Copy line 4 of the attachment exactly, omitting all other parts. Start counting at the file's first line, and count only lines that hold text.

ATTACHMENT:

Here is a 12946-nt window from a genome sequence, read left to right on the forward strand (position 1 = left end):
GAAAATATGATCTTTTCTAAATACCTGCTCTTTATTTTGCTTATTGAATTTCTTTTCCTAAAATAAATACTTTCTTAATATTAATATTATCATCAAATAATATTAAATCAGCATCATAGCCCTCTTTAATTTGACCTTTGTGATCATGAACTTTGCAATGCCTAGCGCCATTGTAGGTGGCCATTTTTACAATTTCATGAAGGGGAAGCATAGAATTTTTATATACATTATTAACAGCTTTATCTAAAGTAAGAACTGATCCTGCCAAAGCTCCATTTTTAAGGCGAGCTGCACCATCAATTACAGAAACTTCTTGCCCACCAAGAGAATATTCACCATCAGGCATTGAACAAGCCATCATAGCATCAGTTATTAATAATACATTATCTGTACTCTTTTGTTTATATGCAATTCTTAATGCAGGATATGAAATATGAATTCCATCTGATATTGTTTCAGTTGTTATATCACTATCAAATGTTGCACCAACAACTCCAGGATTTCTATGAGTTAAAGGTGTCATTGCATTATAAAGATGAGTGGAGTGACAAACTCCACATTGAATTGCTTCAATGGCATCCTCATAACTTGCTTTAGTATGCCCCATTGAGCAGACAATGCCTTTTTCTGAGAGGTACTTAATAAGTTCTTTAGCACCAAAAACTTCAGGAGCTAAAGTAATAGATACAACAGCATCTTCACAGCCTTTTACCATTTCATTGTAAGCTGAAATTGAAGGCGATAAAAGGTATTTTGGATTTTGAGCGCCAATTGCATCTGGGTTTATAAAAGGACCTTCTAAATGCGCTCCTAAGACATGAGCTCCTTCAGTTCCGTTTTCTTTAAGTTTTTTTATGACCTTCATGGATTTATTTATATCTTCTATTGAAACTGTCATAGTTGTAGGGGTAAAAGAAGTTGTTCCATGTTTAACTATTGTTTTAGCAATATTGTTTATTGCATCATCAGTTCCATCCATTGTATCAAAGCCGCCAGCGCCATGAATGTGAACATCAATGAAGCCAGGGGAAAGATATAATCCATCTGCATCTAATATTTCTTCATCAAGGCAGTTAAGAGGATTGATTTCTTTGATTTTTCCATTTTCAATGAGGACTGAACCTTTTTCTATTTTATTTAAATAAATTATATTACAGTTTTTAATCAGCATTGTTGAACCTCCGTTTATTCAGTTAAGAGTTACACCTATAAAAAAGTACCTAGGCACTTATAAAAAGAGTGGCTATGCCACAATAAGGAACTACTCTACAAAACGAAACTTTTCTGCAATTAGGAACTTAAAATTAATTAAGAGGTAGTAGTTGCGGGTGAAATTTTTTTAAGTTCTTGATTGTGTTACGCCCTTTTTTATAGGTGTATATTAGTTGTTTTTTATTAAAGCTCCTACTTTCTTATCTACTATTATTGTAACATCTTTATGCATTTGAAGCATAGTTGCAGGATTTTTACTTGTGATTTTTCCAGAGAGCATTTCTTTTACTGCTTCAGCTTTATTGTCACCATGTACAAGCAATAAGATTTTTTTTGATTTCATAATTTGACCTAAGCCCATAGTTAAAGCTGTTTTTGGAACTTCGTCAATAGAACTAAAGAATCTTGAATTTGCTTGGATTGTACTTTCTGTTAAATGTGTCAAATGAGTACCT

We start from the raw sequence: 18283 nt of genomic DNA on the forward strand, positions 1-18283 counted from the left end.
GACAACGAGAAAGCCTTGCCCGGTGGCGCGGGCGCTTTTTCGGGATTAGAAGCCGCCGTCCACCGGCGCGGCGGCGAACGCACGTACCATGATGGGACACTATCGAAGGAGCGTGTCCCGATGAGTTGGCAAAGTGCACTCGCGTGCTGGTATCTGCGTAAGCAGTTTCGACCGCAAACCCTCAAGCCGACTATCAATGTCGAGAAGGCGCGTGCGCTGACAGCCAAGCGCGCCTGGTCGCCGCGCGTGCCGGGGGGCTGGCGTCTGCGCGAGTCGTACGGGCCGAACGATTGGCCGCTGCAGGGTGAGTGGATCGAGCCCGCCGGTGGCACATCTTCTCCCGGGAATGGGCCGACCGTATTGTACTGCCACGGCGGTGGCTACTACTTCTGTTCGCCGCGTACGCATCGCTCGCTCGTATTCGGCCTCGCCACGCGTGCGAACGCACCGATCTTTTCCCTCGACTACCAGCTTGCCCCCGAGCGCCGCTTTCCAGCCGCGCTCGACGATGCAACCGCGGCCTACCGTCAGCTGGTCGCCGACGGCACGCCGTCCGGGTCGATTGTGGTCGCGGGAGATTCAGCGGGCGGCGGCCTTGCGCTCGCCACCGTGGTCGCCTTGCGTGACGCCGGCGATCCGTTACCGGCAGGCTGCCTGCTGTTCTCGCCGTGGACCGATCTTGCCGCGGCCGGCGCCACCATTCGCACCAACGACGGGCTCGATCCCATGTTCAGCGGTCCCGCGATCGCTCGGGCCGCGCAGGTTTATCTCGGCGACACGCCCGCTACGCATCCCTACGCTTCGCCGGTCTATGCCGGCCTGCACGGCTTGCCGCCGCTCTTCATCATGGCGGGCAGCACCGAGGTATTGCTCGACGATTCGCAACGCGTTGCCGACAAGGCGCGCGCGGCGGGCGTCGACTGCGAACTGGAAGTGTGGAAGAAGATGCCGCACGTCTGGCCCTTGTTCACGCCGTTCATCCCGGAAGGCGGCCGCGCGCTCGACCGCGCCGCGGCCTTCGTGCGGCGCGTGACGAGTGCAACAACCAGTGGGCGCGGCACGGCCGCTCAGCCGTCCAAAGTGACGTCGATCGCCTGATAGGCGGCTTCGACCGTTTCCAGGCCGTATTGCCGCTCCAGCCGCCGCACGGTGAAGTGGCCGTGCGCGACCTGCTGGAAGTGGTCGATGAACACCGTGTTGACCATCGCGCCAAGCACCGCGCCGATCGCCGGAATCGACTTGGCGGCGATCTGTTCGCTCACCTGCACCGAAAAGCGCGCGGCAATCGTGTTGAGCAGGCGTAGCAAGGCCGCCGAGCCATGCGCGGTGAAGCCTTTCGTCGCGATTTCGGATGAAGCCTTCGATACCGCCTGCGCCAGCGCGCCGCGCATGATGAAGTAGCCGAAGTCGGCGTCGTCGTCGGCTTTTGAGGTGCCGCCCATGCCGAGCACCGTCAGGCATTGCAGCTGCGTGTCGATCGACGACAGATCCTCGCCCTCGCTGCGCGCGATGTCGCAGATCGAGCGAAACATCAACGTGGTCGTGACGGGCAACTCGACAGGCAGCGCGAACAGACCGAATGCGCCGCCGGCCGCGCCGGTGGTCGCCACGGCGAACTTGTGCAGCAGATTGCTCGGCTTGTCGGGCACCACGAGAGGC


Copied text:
GACAACGAGAAAGCCTTGCCCGGTGGCGCGGGCGCTTTTTCGGGATTAGAAGCCGCCGTCCACCGGCGCGGCGGCGAACGCACGTACCATGATGGGACACTATCGAAGGAGCGTGTCCCGATGAGTTGGCAAAGTGCACTCGCGTGCTGGTATCTGCGTAAGCAGTTTCGACCGCAAACCCTCAAGCCGACTATCAATGTCGAGAAGGCGCGTGCGCTGACAGCCAAGCGCGCCTGGTCGCCGCGCGTGCCGGGGGGCTGGCGTCTGCGCGAGTCGTACGGGCCGAACGATTGGCCGCTGCAGGGTGAGTGGATCGAGCCCGCCGGTGGCACATCTTCTCCCGGGAATGGGCCGACCGTATTGTACTGCCACGGCGGTGGCTACTACTTCTGTTCGCCGCGTACGCATCGCTCGCTCGTATTCGGCCTCGCCACGCGTGCGAACGCACCGATCTTTTCCCTCGACTACCAGCTTGCCCCCGAGCGCCGCTTTCCAGCCGCGCTCGACGATGCAACCGCGGCCTACCGTCAGCTGGTCGCCGACGGCACGCCGTCCGGGTCGATTGTGGTCGCGGGAGATTCAGCGGGCGGCGGCCTTGCGCTCGCCACCGTGGTCGCCTTGCGTGACGCCGGCGATCCGTTACCGGCAGGCTGCCTGCTGTTCTCGCCGTGGACCGATCTTGCCGCGGCCGGCGCCACCATTCGCACCAACGACGGGCTCGATCCCATGTTCAGCGGTCCCGCGATCGCTCGGGCCGCGCAGGTTTATCTCGGCGACACGCCCGCTACGCATCCCTACGCTTCGCCGGTCTATGCCGGCCTGCACGGCTTGCCGCCGCTCTTCATCATGGCGGGCAGCACCGAGGTATTGCTCGACGATTCGCAACGCGTTGCCGACAAGGCGCGCGCGGCGGGCGTCGACTGCGAACTGGAAGTGTGGAAGAAGATGCCGCACGTCTGGCCCTTGTTCACGCCGTTCATCCCGGAAGGCGGCCGCGCGCTCGACCGCGCCGCGGCCTTCGTGCGGCGCGTGACGAGTGCAACAACCAGTGGGCGCGGCACGGCCGCTCAGCCGTCCAAAGTGACGTCGATCGCCTGATAGGCGGCTTCGACCGTTTCCAGGCCGTATTGCCGCTCCAGCCGCCGCACGGTGAAGTGGCCGTGCGCGACCTGCTGGAAGTGGTCGATGAACACCGTGTTGACCATCGCGCCAAGCACCGCGCCGATCGCCGGAATCGACTTGGCGGCGATCTGTTCGCTCACCTGCACCGAAAAGCGCGCGGCAATCGTGTTGAGCAGGCGTAGCAAGGCCGCCGAGCCATGCGCGGTGAAGCCTTTCGTCGCGATTTCGGATGAAGCCTTCGATACCGCCTGCGCCAGCGCGCCGCGCATGATGAAGTAGCCGAAGTCGGCGTCGTCGTCGGCTTTTGAGGTGCCGCCCATGCCGAGCACCGTCAGGCATTGCAGCTGCGTGTCGATCGACGACAGATCCTCGCCCTCGCTGCGCGCGATGTCGCAGATCGAGCGAAACATCAACGTGGTCGTGACGGGCAACTCGACAGGCAGCGCGAACAGACCGAATGCGCCGCCGGCCGCGCCGGTGGTCGCCACGGCGAACTTGTGCAGCAGATTGCTCGGCTTGTCGGGCACCACGAGAGGC